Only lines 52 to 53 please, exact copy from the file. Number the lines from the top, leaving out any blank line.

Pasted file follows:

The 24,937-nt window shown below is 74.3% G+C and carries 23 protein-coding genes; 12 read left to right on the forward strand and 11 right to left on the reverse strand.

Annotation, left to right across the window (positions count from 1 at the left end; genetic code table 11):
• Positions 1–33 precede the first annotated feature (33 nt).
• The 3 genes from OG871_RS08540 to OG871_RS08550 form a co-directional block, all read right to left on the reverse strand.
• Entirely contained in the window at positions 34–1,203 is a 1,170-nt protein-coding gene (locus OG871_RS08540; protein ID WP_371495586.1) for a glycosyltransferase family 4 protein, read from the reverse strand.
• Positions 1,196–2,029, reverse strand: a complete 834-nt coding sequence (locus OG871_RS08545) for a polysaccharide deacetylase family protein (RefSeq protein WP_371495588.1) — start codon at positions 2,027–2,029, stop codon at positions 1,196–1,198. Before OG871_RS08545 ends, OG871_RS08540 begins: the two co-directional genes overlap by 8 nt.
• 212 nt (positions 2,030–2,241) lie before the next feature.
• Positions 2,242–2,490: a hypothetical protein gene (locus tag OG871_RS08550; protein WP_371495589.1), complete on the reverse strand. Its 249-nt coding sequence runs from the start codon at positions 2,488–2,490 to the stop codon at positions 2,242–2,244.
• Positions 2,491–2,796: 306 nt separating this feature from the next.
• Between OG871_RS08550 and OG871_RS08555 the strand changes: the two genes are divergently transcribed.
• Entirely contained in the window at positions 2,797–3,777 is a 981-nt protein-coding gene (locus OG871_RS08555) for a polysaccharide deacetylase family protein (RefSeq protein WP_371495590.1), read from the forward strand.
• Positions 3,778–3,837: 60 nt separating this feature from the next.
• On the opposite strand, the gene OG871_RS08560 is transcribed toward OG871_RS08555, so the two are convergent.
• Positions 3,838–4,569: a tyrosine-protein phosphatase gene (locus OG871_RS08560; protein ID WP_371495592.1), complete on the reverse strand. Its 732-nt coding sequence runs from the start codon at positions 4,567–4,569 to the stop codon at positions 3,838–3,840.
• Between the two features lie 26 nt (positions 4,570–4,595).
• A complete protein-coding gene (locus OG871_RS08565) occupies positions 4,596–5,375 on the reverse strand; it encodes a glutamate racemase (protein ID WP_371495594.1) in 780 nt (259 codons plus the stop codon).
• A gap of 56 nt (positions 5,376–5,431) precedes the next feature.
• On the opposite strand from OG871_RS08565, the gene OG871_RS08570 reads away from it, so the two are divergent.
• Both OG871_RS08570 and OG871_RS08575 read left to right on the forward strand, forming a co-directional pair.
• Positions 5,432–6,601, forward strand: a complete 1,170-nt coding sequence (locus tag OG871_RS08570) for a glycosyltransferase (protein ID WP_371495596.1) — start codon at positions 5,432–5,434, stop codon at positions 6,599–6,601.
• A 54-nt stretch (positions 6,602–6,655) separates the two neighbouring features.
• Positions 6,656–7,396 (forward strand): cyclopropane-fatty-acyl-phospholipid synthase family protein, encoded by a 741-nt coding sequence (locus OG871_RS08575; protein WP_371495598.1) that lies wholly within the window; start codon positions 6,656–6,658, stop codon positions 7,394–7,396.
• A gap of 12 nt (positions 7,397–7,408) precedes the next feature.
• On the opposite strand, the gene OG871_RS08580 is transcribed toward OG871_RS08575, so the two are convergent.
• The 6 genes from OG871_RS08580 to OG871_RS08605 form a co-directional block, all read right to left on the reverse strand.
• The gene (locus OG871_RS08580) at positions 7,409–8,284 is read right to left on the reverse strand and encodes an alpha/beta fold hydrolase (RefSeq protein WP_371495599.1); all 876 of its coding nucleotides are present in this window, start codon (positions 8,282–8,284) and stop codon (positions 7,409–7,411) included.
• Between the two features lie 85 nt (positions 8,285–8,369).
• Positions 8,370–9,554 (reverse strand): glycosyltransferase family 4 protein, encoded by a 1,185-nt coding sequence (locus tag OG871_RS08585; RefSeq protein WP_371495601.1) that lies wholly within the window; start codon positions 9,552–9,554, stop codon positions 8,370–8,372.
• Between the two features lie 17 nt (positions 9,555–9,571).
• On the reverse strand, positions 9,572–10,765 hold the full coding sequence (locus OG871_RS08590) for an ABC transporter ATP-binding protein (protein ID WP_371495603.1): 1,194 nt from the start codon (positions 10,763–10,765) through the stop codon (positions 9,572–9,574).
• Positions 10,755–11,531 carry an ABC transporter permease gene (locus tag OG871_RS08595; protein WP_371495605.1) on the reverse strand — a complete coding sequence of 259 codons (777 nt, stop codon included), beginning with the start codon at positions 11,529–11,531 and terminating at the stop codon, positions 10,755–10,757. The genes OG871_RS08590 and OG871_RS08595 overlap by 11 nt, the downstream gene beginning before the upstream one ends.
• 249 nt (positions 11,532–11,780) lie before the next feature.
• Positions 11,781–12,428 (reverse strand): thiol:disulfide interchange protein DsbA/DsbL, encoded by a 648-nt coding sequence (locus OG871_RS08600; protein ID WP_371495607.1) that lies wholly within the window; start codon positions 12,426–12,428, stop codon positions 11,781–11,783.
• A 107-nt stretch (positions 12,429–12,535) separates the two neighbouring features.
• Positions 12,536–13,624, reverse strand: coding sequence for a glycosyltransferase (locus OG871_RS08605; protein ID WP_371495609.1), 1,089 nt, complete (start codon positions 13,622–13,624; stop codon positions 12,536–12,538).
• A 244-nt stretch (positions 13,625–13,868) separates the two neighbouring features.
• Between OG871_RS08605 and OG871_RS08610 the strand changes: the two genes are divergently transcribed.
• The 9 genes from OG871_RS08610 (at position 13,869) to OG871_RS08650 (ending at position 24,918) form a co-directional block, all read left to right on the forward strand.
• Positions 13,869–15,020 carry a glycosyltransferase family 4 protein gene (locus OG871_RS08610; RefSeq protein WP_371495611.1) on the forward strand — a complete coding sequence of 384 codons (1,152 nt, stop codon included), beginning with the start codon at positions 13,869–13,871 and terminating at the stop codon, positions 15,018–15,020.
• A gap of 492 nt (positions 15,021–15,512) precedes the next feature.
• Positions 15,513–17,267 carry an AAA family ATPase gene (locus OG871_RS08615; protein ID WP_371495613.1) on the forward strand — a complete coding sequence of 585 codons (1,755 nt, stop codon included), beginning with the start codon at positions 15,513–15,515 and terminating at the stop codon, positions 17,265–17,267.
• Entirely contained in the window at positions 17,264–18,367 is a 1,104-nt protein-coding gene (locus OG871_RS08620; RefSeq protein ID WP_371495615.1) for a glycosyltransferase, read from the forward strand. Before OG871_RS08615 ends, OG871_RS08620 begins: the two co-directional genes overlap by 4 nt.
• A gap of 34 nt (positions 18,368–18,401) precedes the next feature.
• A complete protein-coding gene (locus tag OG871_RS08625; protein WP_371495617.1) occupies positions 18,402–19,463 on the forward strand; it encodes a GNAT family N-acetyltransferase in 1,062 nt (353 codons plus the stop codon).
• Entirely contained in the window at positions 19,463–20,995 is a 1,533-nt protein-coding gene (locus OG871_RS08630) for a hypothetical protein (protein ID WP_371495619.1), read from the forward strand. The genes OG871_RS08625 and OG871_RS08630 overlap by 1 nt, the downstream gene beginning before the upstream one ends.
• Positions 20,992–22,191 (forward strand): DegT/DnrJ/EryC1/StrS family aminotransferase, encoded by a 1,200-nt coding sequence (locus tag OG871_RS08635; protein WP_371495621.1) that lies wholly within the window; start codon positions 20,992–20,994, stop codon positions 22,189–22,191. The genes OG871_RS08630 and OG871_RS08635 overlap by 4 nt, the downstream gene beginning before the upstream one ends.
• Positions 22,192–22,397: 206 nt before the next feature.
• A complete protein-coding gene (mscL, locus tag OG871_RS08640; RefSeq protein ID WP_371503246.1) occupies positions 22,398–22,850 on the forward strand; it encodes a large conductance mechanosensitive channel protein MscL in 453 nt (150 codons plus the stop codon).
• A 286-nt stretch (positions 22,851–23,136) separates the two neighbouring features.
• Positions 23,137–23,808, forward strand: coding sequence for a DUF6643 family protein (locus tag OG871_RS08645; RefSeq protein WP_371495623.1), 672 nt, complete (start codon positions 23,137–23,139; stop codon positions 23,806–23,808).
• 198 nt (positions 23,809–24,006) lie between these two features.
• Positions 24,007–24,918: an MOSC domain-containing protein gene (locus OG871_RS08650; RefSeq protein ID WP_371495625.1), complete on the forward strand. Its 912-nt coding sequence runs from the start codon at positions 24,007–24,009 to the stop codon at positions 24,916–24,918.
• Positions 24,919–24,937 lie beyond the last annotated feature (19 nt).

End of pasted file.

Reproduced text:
• Positions 24,007–24,918: an MOSC domain-containing protein gene (locus OG871_RS08650; RefSeq protein ID WP_371495625.1), complete on the forward strand. Its 912-nt coding sequence runs from the start codon at positions 24,007–24,009 to the stop codon at positions 24,916–24,918.
• Positions 24,919–24,937 lie beyond the last annotated feature (19 nt).